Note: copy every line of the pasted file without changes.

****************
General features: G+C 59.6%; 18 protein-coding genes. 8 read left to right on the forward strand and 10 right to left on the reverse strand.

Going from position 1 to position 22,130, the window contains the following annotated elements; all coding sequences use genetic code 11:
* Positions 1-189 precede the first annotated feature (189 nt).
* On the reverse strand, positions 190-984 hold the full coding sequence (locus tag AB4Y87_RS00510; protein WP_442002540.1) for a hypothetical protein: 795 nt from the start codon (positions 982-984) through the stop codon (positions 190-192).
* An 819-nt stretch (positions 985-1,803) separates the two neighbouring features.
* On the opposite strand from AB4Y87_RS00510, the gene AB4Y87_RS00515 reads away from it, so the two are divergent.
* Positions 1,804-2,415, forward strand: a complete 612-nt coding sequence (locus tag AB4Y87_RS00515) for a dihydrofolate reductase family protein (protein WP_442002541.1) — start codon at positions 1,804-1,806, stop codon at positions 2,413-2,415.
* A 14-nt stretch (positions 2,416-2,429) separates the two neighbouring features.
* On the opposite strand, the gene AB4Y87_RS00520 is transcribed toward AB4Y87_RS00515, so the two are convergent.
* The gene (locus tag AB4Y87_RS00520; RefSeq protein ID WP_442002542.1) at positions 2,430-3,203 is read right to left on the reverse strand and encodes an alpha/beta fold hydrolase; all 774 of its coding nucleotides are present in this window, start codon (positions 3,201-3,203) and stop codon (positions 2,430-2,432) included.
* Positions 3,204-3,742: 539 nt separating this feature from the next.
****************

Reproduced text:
General features: G+C 59.6%; 18 protein-coding genes. 8 read left to right on the forward strand and 10 right to left on the reverse strand.

Going from position 1 to position 22,130, the window contains the following annotated elements; all coding sequences use genetic code 11:
* Positions 1-189 precede the first annotated feature (189 nt).
* On the reverse strand, positions 190-984 hold the full coding sequence (locus tag AB4Y87_RS00510; protein WP_442002540.1) for a hypothetical protein: 795 nt from the start codon (positions 982-984) through the stop codon (positions 190-192).
* An 819-nt stretch (positions 985-1,803) separates the two neighbouring features.
* On the opposite strand from AB4Y87_RS00510, the gene AB4Y87_RS00515 reads away from it, so the two are divergent.
* Positions 1,804-2,415, forward strand: a complete 612-nt coding sequence (locus tag AB4Y87_RS00515) for a dihydrofolate reductase family protein (protein WP_442002541.1) — start codon at positions 1,804-1,806, stop codon at positions 2,413-2,415.
* A 14-nt stretch (positions 2,416-2,429) separates the two neighbouring features.
* On the opposite strand, the gene AB4Y87_RS00520 is transcribed toward AB4Y87_RS00515, so the two are convergent.
* The gene (locus tag AB4Y87_RS00520; RefSeq protein ID WP_442002542.1) at positions 2,430-3,203 is read right to left on the reverse strand and encodes an alpha/beta fold hydrolase; all 774 of its coding nucleotides are present in this window, start codon (positions 3,201-3,203) and stop codon (positions 2,430-2,432) included.
* Positions 3,204-3,742: 539 nt separating this feature from the next.